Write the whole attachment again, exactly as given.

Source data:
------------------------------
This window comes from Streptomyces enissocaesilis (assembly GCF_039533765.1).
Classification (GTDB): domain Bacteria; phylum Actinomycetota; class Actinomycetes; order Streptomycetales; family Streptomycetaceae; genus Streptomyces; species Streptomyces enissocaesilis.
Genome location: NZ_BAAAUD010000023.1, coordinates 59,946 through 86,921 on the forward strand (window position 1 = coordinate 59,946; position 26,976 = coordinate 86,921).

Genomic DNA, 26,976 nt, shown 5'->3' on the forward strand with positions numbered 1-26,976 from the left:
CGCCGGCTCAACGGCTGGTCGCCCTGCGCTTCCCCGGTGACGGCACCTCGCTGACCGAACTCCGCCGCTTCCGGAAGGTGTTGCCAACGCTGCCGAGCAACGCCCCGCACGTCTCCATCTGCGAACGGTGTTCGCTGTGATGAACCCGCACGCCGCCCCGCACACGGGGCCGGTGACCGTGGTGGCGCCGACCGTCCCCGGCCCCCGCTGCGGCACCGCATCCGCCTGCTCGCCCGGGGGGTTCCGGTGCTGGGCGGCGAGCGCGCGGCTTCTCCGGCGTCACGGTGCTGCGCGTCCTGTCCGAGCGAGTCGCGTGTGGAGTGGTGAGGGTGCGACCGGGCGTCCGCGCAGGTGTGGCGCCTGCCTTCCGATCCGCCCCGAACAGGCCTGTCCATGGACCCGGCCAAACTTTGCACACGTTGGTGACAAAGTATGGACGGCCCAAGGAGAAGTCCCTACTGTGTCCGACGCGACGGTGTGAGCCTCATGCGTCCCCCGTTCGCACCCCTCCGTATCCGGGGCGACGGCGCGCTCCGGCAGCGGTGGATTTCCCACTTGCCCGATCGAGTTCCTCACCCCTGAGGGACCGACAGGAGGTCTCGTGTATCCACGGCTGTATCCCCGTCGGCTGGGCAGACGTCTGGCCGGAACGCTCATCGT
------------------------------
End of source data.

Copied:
This window comes from Streptomyces enissocaesilis (assembly GCF_039533765.1).
Classification (GTDB): domain Bacteria; phylum Actinomycetota; class Actinomycetes; order Streptomycetales; family Streptomycetaceae; genus Streptomyces; species Streptomyces enissocaesilis.
Genome location: NZ_BAAAUD010000023.1, coordinates 59,946 through 86,921 on the forward strand (window position 1 = coordinate 59,946; position 26,976 = coordinate 86,921).

Genomic DNA, 26,976 nt, shown 5'->3' on the forward strand with positions numbered 1-26,976 from the left:
CGCCGGCTCAACGGCTGGTCGCCCTGCGCTTCCCCGGTGACGGCACCTCGCTGACCGAACTCCGCCGCTTCCGGAAGGTGTTGCCAACGCTGCCGAGCAACGCCCCGCACGTCTCCATCTGCGAACGGTGTTCGCTGTGATGAACCCGCACGCCGCCCCGCACACGGGGCCGGTGACCGTGGTGGCGCCGACCGTCCCCGGCCCCCGCTGCGGCACCGCATCCGCCTGCTCGCCCGGGGGGTTCCGGTGCTGGGCGGCGAGCGCGCGGCTTCTCCGGCGTCACGGTGCTGCGCGTCCTGTCCGAGCGAGTCGCGTGTGGAGTGGTGAGGGTGCGACCGGGCGTCCGCGCAGGTGTGGCGCCTGCCTTCCGATCCGCCCCGAACAGGCCTGTCCATGGACCCGGCCAAACTTTGCACACGTTGGTGACAAAGTATGGACGGCCCAAGGAGAAGTCCCTACTGTGTCCGACGCGACGGTGTGAGCCTCATGCGTCCCCCGTTCGCACCCCTCCGTATCCGGGGCGACGGCGCGCTCCGGCAGCGGTGGATTTCCCACTTGCCCGATCGAGTTCCTCACCCCTGAGGGACCGACAGGAGGTCTCGTGTATCCACGGCTGTATCCCCGTCGGCTGGGCAGACGTCTGGCCGGAACGCTCATCGT